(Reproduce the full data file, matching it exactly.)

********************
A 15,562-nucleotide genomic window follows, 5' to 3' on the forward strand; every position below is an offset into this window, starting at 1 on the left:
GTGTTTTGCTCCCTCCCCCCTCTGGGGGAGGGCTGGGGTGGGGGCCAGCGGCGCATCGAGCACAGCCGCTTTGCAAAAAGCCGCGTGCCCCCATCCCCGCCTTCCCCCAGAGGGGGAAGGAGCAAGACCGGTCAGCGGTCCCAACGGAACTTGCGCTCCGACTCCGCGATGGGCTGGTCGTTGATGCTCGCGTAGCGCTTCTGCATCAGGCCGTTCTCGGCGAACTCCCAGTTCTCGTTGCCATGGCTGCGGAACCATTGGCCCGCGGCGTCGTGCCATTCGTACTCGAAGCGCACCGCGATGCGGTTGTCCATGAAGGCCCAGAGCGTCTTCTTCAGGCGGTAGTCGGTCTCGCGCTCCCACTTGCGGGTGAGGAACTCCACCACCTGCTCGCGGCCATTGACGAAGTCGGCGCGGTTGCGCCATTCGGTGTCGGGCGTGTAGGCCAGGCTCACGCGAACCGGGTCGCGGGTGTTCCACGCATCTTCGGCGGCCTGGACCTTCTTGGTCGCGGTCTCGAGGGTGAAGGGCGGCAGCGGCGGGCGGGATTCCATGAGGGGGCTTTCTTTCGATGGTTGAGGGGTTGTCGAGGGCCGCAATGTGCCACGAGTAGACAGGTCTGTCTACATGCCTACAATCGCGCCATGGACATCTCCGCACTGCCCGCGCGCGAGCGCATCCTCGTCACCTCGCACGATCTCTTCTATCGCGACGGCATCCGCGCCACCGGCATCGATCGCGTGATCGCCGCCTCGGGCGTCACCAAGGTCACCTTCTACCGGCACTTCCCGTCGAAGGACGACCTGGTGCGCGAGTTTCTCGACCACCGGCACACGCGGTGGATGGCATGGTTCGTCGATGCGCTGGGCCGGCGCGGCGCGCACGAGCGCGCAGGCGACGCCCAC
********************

A 15,562-nucleotide genomic window follows, 5' to 3' on the forward strand; every position below is an offset into this window, starting at 1 on the left:
GTGTTTTGCTCCCTCCCCCCTCTGGGGGAGGGCTGGGGTGGGGGCCAGCGGCGCATCGAGCACAGCCGCTTTGCAAAAAGCCGCGTGCCCCCATCCCCGCCTTCCCCCAGAGGGGGAAGGAGCAAGACCGGTCAGCGGTCCCAACGGAACTTGCGCTCCGACTCCGCGATGGGCTGGTCGTTGATGCTCGCGTAGCGCTTCTGCATCAGGCCGTTCTCGGCGAACTCCCAGTTCTCGTTGCCATGGCTGCGGAACCATTGGCCCGCGGCGTCGTGCCATTCGTACTCGAAGCGCACCGCGATGCGGTTGTCCATGAAGGCCCAGAGCGTCTTCTTCAGGCGGTAGTCGGTCTCGCGCTCCCACTTGCGGGTGAGGAACTCCACCACCTGCTCGCGGCCATTGACGAAGTCGGCGCGGTTGCGCCATTCGGTGTCGGGCGTGTAGGCCAGGCTCACGCGAACCGGGTCGCGGGTGTTCCACGCATCTTCGGCGGCCTGGACCTTCTTGGTCGCGGTCTCGAGGGTGAAGGGCGGCAGCGGCGGGCGGGATTCCATGAGGGGGCTTTCTTTCGATGGTTGAGGGGTTGTCGAGGGCCGCAATGTGCCACGAGTAGACAGGTCTGTCTACATGCCTACAATCGCGCCATGGACATCTCCGCACTGCCCGCGCGCGAGCGCATCCTCGTCACCTCGCACGATCTCTTCTATCGCGACGGCATCCGCGCCACCGGCATCGATCGCGTGATCGCCGCCTCGGGCGTCACCAAGGTCACCTTCTACCGGCACTTCCCGTCGAAGGACGACCTGGTGCGCGAGTTTCTCGACCACCGGCACACGCGGTGGATGGCATGGTTCGTCGATGCGCTGGGCCGGCGCGGCGCGCACGAGCGCGCAGGCGACGCCCAC